Fundraiser, Or Fun-Raiser

Do these look like the faces of people not having enough fun? 

Heck no!

It is often noted that sport (which ever sport doesn't matter) is goal oriented and, in that, cycling is no exception. Racers set goals before the season begins, then spend the next three quarters of the year attempting to put together plausible excuses of why they did not meet those goals. Hmm, somewhere along the line that sentence took a turn from the original intent. Success - goal met!

Of course cycling has a life beyond sport, and as a lifestyle activity, it can be just as goal oriented. Riders who would never otherwise consider toeing the start line of a local criterium never-the-less seek competitive outlets, attempt to reach goals through their local group rides, or pursuit of personal bests. Others attempt to meet mileage goals over the course of a day, week, month and year, or will try to ride to work a certain number of days each week, or year. Still others may be satisfied by simply attempting to ride more, however vague a goal that may be.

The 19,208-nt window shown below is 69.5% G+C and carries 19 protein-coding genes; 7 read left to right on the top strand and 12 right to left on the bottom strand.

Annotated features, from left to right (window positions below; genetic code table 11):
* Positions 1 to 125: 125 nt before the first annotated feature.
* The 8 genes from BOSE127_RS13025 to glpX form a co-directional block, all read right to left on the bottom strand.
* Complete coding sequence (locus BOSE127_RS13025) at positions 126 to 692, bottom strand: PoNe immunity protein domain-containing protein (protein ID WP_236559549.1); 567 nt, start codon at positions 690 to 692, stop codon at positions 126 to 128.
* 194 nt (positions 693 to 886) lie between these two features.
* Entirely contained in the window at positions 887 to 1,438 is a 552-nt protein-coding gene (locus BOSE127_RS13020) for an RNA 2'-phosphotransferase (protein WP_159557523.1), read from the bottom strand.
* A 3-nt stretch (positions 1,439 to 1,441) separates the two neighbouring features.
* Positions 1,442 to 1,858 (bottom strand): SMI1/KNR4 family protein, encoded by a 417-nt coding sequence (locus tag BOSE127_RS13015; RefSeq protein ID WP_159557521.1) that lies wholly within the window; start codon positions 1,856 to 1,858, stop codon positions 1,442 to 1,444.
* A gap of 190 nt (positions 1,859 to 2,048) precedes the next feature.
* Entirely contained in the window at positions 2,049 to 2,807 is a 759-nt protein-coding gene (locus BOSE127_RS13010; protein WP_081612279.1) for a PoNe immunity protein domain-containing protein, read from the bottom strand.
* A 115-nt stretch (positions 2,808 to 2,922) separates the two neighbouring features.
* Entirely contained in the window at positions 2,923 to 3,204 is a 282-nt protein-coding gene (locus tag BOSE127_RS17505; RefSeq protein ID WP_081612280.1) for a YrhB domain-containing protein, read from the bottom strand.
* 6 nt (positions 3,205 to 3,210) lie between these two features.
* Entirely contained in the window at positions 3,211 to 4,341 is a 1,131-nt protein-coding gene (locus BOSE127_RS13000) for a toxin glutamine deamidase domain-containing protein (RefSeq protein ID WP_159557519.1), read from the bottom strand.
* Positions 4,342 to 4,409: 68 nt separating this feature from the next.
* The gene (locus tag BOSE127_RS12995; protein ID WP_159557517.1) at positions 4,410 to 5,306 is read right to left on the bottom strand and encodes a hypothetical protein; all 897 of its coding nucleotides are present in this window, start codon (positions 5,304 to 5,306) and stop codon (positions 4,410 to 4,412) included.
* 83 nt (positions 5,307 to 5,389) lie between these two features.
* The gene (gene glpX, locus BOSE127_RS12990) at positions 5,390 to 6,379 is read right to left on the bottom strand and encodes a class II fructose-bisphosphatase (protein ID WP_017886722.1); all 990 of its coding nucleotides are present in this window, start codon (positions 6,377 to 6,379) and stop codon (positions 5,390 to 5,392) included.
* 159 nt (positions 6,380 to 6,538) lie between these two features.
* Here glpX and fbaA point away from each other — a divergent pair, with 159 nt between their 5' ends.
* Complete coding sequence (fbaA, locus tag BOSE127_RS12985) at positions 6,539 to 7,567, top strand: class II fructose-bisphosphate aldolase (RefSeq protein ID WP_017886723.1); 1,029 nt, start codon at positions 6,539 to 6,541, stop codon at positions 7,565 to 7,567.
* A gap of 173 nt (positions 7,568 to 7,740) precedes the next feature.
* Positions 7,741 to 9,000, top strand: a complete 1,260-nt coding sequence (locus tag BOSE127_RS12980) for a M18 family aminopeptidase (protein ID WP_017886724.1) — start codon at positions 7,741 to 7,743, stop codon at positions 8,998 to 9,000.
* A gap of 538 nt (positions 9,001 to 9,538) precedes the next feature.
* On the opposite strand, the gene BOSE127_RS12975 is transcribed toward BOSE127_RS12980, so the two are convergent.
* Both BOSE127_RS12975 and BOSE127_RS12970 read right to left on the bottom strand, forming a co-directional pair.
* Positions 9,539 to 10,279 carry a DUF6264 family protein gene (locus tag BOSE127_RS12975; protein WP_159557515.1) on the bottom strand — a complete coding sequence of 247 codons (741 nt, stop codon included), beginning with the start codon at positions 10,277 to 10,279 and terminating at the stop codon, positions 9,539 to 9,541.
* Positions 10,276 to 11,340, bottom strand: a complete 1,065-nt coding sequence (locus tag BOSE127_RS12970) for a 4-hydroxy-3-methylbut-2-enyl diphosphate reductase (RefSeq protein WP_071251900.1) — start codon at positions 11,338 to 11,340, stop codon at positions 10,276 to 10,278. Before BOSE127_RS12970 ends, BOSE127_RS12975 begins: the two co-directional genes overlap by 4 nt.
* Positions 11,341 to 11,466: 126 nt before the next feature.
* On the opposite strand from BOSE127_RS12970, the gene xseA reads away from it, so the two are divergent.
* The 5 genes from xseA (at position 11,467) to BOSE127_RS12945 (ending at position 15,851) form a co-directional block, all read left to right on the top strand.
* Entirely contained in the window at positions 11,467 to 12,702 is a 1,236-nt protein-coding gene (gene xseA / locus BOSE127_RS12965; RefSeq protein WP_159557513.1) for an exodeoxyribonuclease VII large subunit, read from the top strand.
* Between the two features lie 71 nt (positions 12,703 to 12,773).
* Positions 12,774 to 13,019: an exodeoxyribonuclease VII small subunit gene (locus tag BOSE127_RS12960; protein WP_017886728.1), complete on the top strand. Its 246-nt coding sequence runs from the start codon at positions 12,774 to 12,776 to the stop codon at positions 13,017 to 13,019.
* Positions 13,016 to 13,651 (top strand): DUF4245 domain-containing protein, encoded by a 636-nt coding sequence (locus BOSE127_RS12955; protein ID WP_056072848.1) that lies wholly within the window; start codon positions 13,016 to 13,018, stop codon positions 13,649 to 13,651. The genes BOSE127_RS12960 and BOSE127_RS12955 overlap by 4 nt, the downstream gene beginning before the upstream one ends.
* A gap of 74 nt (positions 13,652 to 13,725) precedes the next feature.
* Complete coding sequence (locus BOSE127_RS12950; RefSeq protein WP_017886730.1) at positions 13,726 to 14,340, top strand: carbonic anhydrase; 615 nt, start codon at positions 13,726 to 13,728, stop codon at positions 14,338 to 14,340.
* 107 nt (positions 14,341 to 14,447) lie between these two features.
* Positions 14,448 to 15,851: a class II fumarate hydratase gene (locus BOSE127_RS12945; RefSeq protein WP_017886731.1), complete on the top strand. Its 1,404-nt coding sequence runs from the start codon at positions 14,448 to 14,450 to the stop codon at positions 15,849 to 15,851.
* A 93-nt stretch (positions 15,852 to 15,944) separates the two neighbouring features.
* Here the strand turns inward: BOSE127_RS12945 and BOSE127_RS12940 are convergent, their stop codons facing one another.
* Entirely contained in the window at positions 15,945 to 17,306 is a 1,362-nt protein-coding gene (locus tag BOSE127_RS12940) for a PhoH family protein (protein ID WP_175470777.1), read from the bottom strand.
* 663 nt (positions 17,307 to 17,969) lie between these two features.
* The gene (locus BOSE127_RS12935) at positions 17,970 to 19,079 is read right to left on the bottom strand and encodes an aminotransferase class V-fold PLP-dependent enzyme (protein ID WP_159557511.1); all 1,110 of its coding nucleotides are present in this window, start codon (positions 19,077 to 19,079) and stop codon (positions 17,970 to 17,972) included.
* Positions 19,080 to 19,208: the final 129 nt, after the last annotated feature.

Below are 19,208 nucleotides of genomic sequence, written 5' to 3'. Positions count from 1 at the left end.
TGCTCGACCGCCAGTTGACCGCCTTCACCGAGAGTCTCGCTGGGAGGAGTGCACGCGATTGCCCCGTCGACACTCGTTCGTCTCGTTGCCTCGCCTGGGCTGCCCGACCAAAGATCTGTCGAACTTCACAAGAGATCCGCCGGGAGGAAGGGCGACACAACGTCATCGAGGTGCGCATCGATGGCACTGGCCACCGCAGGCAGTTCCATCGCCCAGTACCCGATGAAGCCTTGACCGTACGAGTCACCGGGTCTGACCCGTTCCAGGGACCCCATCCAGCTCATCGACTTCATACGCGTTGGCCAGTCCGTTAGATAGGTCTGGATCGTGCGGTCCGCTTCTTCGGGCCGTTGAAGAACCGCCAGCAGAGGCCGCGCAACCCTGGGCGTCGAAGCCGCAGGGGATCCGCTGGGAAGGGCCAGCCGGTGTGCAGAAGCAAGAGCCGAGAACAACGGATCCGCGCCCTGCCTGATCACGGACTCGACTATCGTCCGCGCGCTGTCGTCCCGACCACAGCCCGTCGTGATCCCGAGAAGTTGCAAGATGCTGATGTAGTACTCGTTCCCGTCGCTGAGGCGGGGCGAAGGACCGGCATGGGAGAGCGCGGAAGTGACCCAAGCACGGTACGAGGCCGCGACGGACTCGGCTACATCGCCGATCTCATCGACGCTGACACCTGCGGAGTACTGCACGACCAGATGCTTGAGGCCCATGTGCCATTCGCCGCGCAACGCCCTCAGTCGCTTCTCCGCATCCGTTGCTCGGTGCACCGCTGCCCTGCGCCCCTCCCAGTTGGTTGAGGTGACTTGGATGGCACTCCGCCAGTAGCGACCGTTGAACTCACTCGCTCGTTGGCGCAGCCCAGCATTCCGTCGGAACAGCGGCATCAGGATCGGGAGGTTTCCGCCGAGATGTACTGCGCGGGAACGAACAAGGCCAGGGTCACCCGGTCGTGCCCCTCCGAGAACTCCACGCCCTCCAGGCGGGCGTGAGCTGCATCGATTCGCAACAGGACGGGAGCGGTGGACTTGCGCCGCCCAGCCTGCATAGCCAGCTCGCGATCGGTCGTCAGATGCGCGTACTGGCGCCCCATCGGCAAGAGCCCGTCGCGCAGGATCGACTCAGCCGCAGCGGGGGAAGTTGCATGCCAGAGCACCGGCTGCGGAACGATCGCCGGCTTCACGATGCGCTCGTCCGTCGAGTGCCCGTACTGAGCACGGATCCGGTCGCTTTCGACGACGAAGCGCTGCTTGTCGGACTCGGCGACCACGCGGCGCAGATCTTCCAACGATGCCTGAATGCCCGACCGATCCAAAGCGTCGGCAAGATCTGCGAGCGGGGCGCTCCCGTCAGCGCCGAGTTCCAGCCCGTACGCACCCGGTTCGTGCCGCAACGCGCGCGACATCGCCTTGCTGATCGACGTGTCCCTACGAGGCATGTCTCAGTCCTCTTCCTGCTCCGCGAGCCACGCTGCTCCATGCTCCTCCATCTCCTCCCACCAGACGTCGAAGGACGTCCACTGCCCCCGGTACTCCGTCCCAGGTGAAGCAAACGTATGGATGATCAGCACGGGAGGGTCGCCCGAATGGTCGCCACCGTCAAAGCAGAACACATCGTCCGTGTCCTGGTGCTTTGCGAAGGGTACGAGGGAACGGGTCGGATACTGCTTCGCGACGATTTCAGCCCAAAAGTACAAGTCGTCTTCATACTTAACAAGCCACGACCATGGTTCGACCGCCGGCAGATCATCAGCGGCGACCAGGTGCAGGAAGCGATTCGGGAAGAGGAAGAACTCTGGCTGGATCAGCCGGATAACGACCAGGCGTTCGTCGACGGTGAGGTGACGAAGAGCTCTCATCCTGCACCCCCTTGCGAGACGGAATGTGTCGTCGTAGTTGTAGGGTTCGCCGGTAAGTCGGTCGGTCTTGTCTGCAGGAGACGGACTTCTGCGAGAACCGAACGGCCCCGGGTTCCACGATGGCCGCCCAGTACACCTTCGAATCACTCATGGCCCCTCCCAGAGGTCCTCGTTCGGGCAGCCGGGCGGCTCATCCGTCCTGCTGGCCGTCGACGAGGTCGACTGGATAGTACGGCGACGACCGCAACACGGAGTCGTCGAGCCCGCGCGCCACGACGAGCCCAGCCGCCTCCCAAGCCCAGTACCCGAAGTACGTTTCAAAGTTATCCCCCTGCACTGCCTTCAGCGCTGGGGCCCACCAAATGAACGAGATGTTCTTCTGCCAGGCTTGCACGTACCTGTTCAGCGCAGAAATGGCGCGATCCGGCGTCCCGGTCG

When the annual Aids / Lifecycle Ride takes place in the middle of the year, two of our local riders, who also love to race, will be participating. Before they can do that, however, there is the need to raise a considerable sum of money. This is where the meaning of "cycling community" comes in. Whether it is helping one another meet those personal goals on the weekly group ride, or helping them meet those fundraising (or should I say fun-raising) goals it is never surprising anymore to see riders, and community members, from those who buy the raffle tickets, to those who donate the prizes, stepping in. It is all about helping one another to reach a goal.

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A cousin of mine died of the AIDS he received in some tainted blood before the medical profession knew to test for such things. He may very well have been the brightest of my generation in the familia and, as is always the case, his death cut a big slice of the promise of life, and the future, for many who knew him.

While there have been no lack of opportunities to contribute to the fight, in my cousin's memory over the passing years, there was some extra impetus this time around. This was not saying "sure, count me in for a few bucks" to some stranger on the phone, or making a few anonymous taps on the keyboard to transfer some funds. This fun-raiser was community coming together, a community in which we do things for one another, and that made it a lot more personal.

the mrs. really wanted a new saddle bag, so when she pulled
one out of her raffle prize bag - "my precious."